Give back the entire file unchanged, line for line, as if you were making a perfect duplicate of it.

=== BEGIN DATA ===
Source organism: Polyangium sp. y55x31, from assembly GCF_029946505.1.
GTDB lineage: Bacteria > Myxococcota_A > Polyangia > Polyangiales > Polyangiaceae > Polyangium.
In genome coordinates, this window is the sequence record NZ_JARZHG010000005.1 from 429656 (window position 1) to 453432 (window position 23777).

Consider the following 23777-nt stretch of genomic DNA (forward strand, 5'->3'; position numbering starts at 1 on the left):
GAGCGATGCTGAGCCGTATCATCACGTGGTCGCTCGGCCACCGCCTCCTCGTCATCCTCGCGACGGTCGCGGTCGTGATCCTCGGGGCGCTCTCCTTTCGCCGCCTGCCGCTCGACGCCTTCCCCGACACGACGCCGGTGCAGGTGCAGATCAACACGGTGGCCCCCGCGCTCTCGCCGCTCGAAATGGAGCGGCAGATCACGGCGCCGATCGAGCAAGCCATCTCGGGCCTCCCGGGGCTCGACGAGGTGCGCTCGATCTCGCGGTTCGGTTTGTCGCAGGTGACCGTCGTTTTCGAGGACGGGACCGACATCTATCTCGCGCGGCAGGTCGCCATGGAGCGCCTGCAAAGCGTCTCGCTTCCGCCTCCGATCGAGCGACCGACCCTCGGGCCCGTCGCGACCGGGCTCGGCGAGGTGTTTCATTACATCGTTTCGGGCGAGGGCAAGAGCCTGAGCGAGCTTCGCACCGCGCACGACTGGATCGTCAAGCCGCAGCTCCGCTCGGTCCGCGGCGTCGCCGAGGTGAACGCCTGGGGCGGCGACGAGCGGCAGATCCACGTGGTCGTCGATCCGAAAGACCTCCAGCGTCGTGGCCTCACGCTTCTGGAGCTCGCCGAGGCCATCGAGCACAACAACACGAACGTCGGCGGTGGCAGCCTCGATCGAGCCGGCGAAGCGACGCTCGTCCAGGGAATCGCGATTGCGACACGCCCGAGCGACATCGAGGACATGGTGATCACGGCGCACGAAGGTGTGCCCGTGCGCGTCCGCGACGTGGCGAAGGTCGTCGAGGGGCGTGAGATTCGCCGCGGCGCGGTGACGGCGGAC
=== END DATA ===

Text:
Source organism: Polyangium sp. y55x31, from assembly GCF_029946505.1.
GTDB lineage: Bacteria > Myxococcota_A > Polyangia > Polyangiales > Polyangiaceae > Polyangium.
In genome coordinates, this window is the sequence record NZ_JARZHG010000005.1 from 429656 (window position 1) to 453432 (window position 23777).

Consider the following 23777-nt stretch of genomic DNA (forward strand, 5'->3'; position numbering starts at 1 on the left):
GAGCGATGCTGAGCCGTATCATCACGTGGTCGCTCGGCCACCGCCTCCTCGTCATCCTCGCGACGGTCGCGGTCGTGATCCTCGGGGCGCTCTCCTTTCGCCGCCTGCCGCTCGACGCCTTCCCCGACACGACGCCGGTGCAGGTGCAGATCAACACGGTGGCCCCCGCGCTCTCGCCGCTCGAAATGGAGCGGCAGATCACGGCGCCGATCGAGCAAGCCATCTCGGGCCTCCCGGGGCTCGACGAGGTGCGCTCGATCTCGCGGTTCGGTTTGTCGCAGGTGACCGTCGTTTTCGAGGACGGGACCGACATCTATCTCGCGCGGCAGGTCGCCATGGAGCGCCTGCAAAGCGTCTCGCTTCCGCCTCCGATCGAGCGACCGACCCTCGGGCCCGTCGCGACCGGGCTCGGCGAGGTGTTTCATTACATCGTTTCGGGCGAGGGCAAGAGCCTGAGCGAGCTTCGCACCGCGCACGACTGGATCGTCAAGCCGCAGCTCCGCTCGGTCCGCGGCGTCGCCGAGGTGAACGCCTGGGGCGGCGACGAGCGGCAGATCCACGTGGTCGTCGATCCGAAAGACCTCCAGCGTCGTGGCCTCACGCTTCTGGAGCTCGCCGAGGCCATCGAGCACAACAACACGAACGTCGGCGGTGGCAGCCTCGATCGAGCCGGCGAAGCGACGCTCGTCCAGGGAATCGCGATTGCGACACGCCCGAGCGACATCGAGGACATGGTGATCACGGCGCACGAAGGTGTGCCCGTGCGCGTCCGCGACGTGGCGAAGGTCGTCGAGGGGCGTGAGATTCGCCGCGGCGCGGTGACGGCGGAC